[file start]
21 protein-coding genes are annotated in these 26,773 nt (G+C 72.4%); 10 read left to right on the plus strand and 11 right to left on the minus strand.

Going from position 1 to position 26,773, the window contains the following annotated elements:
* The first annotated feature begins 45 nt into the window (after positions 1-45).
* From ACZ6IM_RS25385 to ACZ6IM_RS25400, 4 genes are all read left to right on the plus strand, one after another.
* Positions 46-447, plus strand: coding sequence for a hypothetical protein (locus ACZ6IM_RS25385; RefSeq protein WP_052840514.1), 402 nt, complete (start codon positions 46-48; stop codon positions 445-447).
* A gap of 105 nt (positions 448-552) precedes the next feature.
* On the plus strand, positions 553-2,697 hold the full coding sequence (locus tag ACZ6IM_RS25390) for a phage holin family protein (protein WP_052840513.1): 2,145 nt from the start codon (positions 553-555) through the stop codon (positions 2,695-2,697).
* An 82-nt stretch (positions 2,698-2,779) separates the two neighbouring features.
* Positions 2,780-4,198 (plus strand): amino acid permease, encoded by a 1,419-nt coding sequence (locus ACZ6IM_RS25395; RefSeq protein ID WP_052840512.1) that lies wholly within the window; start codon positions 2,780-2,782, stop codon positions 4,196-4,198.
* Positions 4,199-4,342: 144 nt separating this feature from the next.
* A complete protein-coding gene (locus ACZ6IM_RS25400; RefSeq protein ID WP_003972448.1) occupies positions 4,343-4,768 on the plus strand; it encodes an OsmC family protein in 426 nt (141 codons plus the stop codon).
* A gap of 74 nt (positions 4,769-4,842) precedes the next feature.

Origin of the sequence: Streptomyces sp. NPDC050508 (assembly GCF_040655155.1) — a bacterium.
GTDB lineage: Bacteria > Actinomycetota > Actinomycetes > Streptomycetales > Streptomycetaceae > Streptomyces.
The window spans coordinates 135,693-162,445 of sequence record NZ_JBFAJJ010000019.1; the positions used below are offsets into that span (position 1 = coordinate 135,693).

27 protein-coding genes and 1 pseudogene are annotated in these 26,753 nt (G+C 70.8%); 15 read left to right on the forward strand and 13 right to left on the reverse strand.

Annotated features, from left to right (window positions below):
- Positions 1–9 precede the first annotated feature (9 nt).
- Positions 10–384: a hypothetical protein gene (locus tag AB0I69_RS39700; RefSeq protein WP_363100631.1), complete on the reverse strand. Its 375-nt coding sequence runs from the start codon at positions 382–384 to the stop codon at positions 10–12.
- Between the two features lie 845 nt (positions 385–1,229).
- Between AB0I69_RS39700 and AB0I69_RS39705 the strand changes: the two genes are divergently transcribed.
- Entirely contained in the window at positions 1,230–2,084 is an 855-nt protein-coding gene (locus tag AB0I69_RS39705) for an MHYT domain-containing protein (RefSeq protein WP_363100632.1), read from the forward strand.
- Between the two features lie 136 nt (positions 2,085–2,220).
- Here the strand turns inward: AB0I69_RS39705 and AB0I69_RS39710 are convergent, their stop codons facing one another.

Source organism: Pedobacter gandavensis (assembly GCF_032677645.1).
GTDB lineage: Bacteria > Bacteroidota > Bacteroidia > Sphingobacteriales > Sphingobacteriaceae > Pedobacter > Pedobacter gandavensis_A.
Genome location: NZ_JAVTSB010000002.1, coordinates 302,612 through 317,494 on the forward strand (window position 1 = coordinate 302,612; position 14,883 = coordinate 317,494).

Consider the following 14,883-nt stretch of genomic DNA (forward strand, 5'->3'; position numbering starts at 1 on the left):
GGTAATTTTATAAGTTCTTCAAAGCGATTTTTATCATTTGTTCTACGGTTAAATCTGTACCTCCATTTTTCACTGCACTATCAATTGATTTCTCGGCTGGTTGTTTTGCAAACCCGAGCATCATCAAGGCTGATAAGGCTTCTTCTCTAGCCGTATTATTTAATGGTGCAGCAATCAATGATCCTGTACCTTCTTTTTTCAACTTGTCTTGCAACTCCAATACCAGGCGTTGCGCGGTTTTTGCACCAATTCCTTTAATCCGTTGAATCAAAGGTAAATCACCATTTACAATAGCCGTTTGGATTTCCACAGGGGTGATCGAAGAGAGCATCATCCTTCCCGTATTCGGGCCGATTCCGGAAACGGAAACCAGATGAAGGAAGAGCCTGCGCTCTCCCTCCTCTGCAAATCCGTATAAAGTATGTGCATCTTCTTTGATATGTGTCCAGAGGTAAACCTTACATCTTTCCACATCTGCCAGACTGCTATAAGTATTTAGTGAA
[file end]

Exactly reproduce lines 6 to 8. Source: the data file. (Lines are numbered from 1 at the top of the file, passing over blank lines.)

* A gap of 105 nt (positions 448-552) precedes the next feature.
* On the plus strand, positions 553-2,697 hold the full coding sequence (locus tag ACZ6IM_RS25390) for a phage holin family protein (protein WP_052840513.1): 2,145 nt from the start codon (positions 553-555) through the stop codon (positions 2,695-2,697).
* An 82-nt stretch (positions 2,698-2,779) separates the two neighbouring features.